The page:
Thoughts on ‘The future of us’ by Liz Allen

I disagree with the crux of what Liz Allen says but before I go any further I have to pay my respects to anybody with seven kids and a career who can also write a book. Whatever I might think about her economic and environmental claims, when it comes to life admin she’s a machine!

Since reading Peter North’s Growing for Broke I have come to see that the whole GDP centred pro-growth big Australia plan is very much running on so called ponzi dynamics and offers nothing as a model for a sustainable environment or economy. I contacted Treasury’s Centre for Population in June to see if they could tell me this was not the case and received only spin. I remain on the prowl for the smoking gun to tell me I am wrong and everything is fine.

I had heard of Liz Allen from people in Sustainable Population Australia (SPA) that she was very influential in the public debate. So when I heard that she had written a book I leapt at it. Although I am really pretty passionate about this stuff there would be no better news than finding out I am wrong and I hoped that Liz Allen’s book, The future of us, demography gets a makeover would do that.

One of my central concerns for big Australia — that a growing population means urban sprawl which means we have fewer farms, higher consumption and less bush — is not addressed at all in the future of us. All the scenarios she details for her vision of a high growth Australia involve the destruction of vast amounts of farm and bush that will impoverish us, kill huge numbers of animals and hasten climate change. Talking population and leaving ecology aside is really misleading.

I was really excited early on when she said that she would debunk carrying capacity. Yes I would have wasted my time with all this limits to growth stuff but I could also stop worrying. The book mentions carrying capacity twice and does not debunk. Firstly, Easter Island is given as an example of exceeding carrying capacity but its extinction was actually by slavery and invasive species. Secondly, this

Attempts to define optimal population size or carrying capacity are pointless anyway, because these figures are constantly growing as we discover innovative new techniques and technologies that allow us to do more with less. It’s like trying to hit a moving target.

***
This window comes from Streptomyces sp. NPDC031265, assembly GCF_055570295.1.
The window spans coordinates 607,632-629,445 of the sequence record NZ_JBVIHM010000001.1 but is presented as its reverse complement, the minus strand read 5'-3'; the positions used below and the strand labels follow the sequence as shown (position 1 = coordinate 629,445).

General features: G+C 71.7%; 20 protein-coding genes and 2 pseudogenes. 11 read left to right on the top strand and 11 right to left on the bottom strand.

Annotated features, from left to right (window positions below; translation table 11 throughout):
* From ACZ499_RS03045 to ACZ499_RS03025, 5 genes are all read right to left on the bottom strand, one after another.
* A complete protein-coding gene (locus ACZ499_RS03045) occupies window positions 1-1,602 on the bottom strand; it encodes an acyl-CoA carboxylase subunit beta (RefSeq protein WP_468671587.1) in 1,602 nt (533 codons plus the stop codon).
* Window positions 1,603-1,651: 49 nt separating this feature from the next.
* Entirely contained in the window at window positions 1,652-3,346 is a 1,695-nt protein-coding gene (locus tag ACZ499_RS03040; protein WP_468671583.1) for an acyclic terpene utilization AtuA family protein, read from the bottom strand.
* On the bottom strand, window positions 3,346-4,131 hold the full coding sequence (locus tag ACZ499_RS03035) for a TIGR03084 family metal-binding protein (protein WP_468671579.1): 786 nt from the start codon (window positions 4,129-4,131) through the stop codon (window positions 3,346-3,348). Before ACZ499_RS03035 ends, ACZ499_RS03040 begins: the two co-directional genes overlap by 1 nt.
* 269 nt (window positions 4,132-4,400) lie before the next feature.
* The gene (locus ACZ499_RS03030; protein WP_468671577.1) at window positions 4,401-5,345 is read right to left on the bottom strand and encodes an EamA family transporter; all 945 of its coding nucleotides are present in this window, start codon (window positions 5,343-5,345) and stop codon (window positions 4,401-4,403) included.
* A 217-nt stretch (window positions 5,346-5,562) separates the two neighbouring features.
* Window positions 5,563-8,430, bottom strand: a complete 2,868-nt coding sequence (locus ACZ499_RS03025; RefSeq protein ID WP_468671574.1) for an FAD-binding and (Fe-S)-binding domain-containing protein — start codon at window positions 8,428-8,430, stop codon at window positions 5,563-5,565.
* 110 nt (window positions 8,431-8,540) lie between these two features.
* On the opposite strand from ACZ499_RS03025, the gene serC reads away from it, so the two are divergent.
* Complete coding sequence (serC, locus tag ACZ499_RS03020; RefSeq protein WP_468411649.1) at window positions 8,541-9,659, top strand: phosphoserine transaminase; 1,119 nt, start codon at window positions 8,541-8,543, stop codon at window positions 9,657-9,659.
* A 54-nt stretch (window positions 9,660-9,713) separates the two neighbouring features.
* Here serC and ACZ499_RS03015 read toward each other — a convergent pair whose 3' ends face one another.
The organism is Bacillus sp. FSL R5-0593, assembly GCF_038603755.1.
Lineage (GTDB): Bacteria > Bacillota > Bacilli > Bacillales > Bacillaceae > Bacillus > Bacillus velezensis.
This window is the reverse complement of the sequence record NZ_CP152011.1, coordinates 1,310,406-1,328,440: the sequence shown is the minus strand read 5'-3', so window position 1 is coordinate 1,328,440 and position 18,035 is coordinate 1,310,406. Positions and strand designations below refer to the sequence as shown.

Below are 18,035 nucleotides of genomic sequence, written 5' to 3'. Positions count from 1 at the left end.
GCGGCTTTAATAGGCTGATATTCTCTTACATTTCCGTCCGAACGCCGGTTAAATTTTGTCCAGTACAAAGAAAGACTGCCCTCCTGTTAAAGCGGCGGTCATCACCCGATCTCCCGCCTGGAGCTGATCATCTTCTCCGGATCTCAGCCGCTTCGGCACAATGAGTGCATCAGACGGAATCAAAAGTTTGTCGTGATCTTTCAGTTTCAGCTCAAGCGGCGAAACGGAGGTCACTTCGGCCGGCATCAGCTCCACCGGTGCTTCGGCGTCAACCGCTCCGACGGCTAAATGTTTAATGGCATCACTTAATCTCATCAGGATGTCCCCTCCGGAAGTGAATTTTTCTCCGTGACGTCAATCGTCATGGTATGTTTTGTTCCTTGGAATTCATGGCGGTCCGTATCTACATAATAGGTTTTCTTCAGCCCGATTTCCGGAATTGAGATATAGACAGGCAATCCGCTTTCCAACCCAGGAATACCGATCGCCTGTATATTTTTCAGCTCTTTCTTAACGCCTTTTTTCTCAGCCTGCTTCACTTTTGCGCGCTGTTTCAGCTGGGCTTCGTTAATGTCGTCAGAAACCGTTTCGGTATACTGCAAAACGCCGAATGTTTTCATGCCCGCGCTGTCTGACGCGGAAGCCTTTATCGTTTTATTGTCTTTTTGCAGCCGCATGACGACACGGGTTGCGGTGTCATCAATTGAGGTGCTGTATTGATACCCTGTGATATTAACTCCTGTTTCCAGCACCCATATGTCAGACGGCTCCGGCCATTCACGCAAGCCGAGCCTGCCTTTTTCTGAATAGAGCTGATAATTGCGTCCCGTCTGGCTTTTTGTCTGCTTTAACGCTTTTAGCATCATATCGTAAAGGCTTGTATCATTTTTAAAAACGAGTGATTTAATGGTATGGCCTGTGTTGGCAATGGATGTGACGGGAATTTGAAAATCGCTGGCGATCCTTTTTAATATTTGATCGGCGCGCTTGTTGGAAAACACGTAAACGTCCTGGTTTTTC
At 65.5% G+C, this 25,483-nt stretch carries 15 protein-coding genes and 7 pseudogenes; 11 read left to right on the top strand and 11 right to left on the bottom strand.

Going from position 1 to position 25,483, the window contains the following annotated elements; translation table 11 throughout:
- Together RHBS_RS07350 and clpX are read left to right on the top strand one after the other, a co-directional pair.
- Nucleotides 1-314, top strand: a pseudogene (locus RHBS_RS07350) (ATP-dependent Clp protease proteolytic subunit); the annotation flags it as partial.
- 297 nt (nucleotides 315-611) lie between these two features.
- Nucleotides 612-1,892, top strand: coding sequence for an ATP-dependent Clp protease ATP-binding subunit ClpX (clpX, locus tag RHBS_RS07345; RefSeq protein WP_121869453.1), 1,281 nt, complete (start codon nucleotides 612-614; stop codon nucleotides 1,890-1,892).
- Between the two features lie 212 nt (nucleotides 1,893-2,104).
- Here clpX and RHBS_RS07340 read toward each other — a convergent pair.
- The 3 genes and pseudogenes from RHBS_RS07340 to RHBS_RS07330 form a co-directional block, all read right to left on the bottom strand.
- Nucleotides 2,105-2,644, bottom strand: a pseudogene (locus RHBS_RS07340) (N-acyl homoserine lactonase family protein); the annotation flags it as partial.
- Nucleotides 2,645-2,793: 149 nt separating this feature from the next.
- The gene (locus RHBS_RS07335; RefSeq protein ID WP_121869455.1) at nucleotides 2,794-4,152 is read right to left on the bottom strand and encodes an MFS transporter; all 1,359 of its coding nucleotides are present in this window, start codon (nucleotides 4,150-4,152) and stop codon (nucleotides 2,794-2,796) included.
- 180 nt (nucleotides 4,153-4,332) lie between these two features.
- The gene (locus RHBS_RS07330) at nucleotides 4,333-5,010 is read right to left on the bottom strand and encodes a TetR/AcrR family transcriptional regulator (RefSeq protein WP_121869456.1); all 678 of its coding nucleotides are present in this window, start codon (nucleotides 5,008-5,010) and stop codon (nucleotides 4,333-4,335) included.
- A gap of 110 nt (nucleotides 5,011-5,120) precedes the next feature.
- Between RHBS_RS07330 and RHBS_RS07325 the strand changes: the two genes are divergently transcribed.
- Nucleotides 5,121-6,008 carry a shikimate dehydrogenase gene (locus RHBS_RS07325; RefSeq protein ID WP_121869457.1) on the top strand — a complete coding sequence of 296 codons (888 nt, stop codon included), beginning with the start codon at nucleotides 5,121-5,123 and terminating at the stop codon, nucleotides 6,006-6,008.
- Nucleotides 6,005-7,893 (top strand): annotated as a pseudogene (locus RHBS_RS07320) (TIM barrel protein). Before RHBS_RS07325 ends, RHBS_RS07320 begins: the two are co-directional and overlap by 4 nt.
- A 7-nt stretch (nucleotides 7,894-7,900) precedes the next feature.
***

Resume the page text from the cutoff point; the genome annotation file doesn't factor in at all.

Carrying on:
Not incorrect but misleading. Although the actual calculus of carrying capacity is complex and dynamic the basic phenomenon — that no land has an unlimited capacity to support people — is very relevant to our well-being and should inform our resource allocation decisions.

She says, Australia isn’t headed for a Malthusian catastrophe: we won’t drain the country dry and starve to death. We’re innovators, and innovators thrive in a crisis. No, we actually might. We are trashing this country very hard and it does not have an unlimited capacity to absorb it. We really might cook it if we keep this up. Innovation misses the point that basically any human activity in modernity has some environmental impact. It also misses the point that a lot of ecological problems have massive lead times. It is a massive gamble that any number of ecological problems won’t pop the planet before the innovations can be devised and scaled. The other problem is that the same forces that drive innovation also drive habitat destruction. If we are in a crisis it will be so much harder for any bush to be preserved when food prices are soaring. Major ecological crises may also be coupled with a collapse in the rule of law which would eliminate a lot of higher end innovation.

Liz Allen misreads the political economy of migration and population in Australia. She says she is resisting the political establishment when in fact her position is the same as both political parties which are strongly committed to using migration to grow the population. Her position mirrors the liberal and labor parties and some of their biggest donors.

Things like this Australia’s demand-driven, skills-based migration program is the means by which our economy stays afloat, but our politicians often seek to problematise immigration for political gain. First they invent a problem where there is none, then they appease voters by offering a ‘solution’ to that problem. The whole exercise is nothing more than a fantastic play of political pageantry.